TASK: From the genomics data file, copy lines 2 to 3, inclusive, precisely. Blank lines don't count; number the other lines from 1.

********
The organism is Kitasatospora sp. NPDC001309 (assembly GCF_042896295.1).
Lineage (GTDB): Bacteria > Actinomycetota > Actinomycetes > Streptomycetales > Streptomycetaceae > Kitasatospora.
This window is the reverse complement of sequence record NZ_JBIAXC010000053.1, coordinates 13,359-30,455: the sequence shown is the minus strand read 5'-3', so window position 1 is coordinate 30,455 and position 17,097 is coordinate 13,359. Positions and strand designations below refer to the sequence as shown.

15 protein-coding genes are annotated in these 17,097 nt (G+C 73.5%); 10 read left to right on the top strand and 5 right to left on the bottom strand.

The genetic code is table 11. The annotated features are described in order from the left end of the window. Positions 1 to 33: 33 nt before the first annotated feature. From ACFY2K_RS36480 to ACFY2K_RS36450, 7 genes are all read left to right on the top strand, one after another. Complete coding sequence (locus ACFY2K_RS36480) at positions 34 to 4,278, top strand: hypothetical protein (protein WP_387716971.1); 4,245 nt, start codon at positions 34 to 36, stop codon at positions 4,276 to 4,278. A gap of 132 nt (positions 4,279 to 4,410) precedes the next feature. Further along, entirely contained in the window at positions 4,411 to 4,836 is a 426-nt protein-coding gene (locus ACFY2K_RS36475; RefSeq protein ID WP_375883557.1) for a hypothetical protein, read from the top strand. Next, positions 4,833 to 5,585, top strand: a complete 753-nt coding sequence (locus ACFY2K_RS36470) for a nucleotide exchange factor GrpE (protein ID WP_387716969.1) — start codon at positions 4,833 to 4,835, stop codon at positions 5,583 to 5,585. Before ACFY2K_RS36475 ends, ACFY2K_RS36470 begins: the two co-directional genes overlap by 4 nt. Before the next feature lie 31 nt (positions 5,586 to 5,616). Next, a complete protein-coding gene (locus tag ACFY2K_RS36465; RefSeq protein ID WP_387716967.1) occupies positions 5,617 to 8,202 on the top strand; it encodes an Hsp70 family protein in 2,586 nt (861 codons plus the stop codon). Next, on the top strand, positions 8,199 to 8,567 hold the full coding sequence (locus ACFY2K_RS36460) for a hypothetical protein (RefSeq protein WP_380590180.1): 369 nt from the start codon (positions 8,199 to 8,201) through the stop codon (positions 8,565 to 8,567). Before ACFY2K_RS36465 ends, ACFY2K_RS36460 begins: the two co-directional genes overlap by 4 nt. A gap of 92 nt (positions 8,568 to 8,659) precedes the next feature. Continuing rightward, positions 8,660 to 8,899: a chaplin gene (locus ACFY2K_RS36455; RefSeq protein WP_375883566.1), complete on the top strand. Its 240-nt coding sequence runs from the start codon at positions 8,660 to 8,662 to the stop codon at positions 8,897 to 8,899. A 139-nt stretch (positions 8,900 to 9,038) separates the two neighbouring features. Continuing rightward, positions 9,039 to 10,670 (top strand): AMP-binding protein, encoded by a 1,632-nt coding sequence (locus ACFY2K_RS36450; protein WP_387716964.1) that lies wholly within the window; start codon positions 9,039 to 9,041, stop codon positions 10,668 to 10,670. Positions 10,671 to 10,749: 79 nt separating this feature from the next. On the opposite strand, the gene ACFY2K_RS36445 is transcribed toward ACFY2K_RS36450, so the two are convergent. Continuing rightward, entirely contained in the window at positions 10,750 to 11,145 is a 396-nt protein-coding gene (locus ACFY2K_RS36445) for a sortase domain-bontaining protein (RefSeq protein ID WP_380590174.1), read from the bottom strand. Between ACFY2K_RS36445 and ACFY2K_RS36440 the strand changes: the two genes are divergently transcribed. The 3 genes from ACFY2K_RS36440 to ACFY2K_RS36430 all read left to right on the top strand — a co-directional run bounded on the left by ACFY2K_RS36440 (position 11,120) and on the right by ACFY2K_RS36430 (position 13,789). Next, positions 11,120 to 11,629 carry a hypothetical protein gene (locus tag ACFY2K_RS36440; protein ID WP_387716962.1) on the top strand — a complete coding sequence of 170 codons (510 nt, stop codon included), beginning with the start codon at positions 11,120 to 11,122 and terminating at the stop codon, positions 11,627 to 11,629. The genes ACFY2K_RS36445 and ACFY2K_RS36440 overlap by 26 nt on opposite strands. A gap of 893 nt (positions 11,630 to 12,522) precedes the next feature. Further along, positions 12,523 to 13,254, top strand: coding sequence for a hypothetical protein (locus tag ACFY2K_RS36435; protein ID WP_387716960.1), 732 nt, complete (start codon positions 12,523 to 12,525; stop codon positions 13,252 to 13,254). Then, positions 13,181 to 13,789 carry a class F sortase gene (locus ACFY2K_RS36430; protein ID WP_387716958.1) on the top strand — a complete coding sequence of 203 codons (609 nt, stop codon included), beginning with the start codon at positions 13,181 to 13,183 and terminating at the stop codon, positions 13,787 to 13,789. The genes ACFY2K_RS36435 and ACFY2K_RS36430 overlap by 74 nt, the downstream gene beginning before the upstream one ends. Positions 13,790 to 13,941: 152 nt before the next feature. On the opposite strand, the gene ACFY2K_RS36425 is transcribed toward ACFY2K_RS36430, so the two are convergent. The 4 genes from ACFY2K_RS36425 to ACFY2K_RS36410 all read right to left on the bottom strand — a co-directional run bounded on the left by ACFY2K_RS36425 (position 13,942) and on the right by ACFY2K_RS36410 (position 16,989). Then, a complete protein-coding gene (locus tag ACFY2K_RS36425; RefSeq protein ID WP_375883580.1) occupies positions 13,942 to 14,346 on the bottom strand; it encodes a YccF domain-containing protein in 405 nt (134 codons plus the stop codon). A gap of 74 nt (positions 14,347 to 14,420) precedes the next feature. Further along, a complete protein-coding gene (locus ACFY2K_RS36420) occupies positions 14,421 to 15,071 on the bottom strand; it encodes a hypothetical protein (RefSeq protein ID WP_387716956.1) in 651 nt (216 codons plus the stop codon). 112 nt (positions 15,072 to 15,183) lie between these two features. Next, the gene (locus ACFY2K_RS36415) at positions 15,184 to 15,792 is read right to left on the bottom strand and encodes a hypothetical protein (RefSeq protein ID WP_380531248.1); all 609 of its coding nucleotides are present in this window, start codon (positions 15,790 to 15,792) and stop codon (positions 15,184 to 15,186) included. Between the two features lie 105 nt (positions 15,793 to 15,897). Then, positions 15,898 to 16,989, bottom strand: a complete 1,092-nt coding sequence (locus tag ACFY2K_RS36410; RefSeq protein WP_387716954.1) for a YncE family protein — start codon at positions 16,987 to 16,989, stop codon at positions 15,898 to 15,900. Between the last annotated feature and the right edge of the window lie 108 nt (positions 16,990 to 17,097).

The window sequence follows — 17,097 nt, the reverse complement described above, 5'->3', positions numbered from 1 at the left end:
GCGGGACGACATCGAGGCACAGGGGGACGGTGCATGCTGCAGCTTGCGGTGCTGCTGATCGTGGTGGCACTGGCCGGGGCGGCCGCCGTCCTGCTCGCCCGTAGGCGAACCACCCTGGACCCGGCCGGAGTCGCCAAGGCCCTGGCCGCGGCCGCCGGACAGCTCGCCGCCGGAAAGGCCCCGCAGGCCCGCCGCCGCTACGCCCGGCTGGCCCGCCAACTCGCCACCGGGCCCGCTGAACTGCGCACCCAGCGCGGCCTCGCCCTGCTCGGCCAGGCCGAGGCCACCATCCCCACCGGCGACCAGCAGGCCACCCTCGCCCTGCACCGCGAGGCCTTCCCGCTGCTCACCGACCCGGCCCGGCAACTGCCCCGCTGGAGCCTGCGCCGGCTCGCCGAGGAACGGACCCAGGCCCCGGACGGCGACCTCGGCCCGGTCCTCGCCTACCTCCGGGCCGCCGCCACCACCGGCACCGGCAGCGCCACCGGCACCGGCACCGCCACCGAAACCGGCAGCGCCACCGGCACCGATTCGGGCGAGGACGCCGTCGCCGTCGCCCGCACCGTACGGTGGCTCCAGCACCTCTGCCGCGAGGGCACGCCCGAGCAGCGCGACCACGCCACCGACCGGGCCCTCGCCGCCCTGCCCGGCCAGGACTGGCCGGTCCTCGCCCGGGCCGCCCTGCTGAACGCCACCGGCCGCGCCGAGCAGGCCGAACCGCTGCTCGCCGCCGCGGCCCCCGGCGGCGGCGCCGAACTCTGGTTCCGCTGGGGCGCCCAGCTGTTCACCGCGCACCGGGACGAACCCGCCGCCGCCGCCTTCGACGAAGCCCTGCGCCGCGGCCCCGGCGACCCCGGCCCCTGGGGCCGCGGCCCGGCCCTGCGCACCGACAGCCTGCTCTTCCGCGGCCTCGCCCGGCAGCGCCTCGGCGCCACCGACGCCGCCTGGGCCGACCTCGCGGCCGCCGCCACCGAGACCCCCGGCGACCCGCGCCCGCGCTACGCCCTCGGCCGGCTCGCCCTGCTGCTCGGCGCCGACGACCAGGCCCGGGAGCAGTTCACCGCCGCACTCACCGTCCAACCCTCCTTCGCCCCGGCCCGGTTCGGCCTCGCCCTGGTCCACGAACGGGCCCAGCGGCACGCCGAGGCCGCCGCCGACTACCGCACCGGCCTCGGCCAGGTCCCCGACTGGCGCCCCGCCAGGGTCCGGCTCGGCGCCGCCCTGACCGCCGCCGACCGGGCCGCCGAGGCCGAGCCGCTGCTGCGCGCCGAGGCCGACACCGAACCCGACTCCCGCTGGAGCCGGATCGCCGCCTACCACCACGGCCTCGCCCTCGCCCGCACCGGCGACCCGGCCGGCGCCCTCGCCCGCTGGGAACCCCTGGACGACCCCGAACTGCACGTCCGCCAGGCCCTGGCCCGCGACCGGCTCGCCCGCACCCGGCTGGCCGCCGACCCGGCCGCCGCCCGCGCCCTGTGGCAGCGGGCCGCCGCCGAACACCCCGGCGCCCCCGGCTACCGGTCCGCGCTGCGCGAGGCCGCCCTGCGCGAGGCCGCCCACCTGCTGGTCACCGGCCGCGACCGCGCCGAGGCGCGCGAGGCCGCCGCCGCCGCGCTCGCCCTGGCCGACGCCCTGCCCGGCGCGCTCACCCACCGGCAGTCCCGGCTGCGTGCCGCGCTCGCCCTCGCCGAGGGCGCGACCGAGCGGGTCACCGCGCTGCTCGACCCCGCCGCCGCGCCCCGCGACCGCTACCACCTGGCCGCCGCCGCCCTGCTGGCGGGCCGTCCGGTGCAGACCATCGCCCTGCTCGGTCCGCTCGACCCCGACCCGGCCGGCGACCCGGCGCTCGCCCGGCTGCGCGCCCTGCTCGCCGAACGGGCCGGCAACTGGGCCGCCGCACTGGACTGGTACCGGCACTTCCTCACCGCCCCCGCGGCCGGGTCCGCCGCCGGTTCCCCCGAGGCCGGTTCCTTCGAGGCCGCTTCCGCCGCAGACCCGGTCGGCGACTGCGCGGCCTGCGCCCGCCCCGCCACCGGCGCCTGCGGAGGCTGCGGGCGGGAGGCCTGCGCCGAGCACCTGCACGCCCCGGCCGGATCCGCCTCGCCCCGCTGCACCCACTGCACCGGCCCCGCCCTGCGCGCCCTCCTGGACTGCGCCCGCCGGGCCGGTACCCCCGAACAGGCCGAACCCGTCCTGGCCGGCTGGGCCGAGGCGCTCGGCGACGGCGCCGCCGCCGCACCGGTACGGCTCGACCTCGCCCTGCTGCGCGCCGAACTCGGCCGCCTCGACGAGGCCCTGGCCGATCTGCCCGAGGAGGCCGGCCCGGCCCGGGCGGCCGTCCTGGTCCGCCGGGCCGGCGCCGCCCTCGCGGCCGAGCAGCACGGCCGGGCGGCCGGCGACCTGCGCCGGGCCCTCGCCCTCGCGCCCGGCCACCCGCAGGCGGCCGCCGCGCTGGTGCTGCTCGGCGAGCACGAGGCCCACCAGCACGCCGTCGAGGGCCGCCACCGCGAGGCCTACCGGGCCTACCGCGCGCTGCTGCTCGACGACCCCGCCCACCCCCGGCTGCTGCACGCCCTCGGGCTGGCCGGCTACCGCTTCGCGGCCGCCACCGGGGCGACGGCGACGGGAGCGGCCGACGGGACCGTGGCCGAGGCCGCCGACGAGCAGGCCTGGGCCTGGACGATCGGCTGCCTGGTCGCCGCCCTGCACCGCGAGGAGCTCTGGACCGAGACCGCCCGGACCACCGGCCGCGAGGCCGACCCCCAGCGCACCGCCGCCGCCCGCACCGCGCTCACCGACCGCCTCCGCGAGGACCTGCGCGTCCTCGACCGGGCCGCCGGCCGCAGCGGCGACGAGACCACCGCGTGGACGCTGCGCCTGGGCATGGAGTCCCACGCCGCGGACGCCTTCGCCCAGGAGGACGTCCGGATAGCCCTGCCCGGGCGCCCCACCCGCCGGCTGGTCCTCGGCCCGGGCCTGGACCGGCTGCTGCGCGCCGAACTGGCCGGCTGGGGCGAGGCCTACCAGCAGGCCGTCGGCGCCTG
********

Lineage (GTDB): Bacteria > Actinomycetota > Actinomycetes > Streptomycetales > Streptomycetaceae > Kitasatospora.
This window is the reverse complement of sequence record NZ_JBIAXC010000053.1, coordinates 13,359-30,455: the sequence shown is the minus strand read 5'-3', so window position 1 is coordinate 30,455 and position 17,097 is coordinate 13,359. Positions and strand designations below refer to the sequence as shown.